Network (1976) Review

Director: Sidney Lumet

Genre(s): Comedy, Drama

Runtime: 121 minutes

MPAA Rating: R

IMDb Page

Did the 1976 dramedy Network predict how sensationalistic, trashy, and cynical (in the sense of trying to make a fast buck) television, especially the news, would become in the twenty-first century? This biting satire feels awfully damn prescient these days, even if it probably felt ridiculous to those watching it in the 1970s. At the T.V. network UBS, suicidal anchorman Howard Beale (Peter Finch) becomes a ratings sensation when the powers behind the scenes allow him to go on insane rants on air.

For a film released in 1976, this movie feels shockingly relevant. It’s a powerful indictment of demagoguery that doesn’t forget to be funny, too. In some ways, it almost feels like a comedic version of All the King’s Men (1949) set in the world of news media. Network shows just how easy it is to manipulate a crowd (or mob) that’s unsatisfied with the status quo. In case you’re out of the loop, this is the flick where the quote “I’m as mad as Hell, and I’m not going to take this anymore” came from.

This picture is often chaotic in nature, with people talking over each other or multiple goings-on vying for the viewers’ attention. It makes the feature feel even more modern. If I have a quibble with Network, it must be the b-story, revolving around an affair between Max Schumacher (William Holden) and Diana Christensen (Faye Dunaway). It does flesh out these characters, but I find it to be far less interesting than the antics of Peter Finch’s character and the behind-the-scenes wranglings over whether to keep him on the air or not.

Network builds up to a bold and surprising finale that definitely leaves an impression on the audience. With the exception of some of the scenes dealing with Holden’s character’s affair, this movie is still immediate and fresh, wryly predicting the future of trash television. This classic was nominated for many awards (including Best Picture at the Oscars), including being nominated for Best Science Fiction Film at the Saturn Awards. Wait…what?!?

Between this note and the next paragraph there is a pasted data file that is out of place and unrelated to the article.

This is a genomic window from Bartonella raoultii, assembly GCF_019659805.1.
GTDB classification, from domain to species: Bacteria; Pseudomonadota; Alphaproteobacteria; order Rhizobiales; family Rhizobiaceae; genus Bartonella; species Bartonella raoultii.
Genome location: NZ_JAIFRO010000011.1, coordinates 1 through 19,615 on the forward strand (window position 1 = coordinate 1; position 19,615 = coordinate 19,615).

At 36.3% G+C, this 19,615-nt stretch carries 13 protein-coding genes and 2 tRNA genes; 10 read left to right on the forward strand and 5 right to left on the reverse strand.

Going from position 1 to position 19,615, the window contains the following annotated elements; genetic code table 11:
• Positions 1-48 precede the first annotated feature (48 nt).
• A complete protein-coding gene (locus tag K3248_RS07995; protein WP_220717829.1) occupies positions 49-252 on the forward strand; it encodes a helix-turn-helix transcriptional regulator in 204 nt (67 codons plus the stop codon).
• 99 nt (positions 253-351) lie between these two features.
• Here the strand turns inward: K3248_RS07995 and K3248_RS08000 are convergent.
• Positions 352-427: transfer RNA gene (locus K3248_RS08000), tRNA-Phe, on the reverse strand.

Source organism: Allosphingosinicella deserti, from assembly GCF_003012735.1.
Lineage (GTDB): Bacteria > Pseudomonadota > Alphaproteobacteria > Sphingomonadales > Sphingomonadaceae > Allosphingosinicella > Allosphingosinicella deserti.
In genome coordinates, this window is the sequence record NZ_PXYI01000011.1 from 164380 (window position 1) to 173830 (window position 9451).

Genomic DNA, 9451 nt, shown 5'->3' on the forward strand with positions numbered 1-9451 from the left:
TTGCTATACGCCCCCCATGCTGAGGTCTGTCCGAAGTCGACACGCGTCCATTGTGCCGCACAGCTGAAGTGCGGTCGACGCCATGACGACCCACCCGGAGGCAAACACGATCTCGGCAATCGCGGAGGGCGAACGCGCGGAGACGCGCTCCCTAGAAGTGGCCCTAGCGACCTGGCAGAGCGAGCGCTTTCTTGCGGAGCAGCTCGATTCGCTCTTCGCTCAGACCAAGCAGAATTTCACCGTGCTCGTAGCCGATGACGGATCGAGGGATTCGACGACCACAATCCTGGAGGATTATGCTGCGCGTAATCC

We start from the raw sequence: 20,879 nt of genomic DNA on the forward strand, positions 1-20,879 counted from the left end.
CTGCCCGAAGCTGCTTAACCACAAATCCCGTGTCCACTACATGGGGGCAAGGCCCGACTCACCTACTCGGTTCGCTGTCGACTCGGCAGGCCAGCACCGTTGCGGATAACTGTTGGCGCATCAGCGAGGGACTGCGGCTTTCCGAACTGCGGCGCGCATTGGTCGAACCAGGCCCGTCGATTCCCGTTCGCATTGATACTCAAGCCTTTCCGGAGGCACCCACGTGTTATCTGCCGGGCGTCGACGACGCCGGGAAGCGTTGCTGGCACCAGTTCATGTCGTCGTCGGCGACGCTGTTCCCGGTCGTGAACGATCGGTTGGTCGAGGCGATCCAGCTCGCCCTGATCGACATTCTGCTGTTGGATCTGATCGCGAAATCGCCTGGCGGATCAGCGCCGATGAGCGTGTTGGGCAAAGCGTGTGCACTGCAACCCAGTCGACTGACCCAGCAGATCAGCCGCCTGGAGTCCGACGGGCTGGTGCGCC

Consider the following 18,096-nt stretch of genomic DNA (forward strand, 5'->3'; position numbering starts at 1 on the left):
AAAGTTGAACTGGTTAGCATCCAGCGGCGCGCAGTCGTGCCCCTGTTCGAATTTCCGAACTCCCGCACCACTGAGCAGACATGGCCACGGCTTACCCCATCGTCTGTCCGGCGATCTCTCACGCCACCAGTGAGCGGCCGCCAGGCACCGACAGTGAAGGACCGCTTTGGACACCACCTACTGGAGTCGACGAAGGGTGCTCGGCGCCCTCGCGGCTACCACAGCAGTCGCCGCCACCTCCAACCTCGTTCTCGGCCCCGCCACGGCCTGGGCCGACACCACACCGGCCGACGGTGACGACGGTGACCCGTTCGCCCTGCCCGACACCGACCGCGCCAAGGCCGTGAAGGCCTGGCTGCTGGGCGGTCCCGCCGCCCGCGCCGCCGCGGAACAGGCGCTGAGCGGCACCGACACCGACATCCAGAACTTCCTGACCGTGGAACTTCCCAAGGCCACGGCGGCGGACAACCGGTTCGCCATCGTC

My rating is 8 outta 10.

Mission: Impossible – Rogue Nation (2015) Review

Director: Christopher McQuarrie

Genre(s): Action, Adventure, Thriller

Runtime: 131 minutes

MPAA Rating: PG-13

IMDb Page

In the fifth Mission: Impossible movie – Mission: Impossible – Rogue Nation – super-spy Ethan Hunt (Tom Cruise) goes rogue (is that even a pun?) to try to take down an organization of renegade ex-secret agents known as “the Syndicate.” The stakes don’t feel quite as high as the will-there-be-a-nuclear-holocaust? tension of the previous entry into the series (Mission: Impossible – Ghost Protocol [2011]), but this installment really plays to the franchise’s strengths. Excellent action, insane stunts, and lots of badass teamwork are center-stage.

The Mission: Impossible flicks at this point feel like modern-day Indiana Jones features without the archaeology. This picture has plenty of cliffhanger high-jinks and heroic globetrotting. The action scenes are appropriately high-impact, with some how-did-they-do-that? stuntwork to keep audiences on the edge of their seats. On the down side, I think that they might’ve “saved” the best major stunt for first (it’s, of course, the one with Tom Cruise and an airplane taking off).

This fast-paced action-adventure film, like the rest of the movies in the series, benefits from the team dynamics on display. You see, Cruise couldn’t do this all by himself, so he backs himself up with one of the best damn squads of agents possible. There’s Benji Dunn (Simon Pegg), who provides the comic relief, and Luther Stickell (Ving Rhames), the tough tech expert. William Brandt (Jeremy Renner) handles the political wranglings over the Impossible Mission Force’s future. A newcomer is Ilsa Faust (Rebecca Ferguson), whose allegiance is questionable.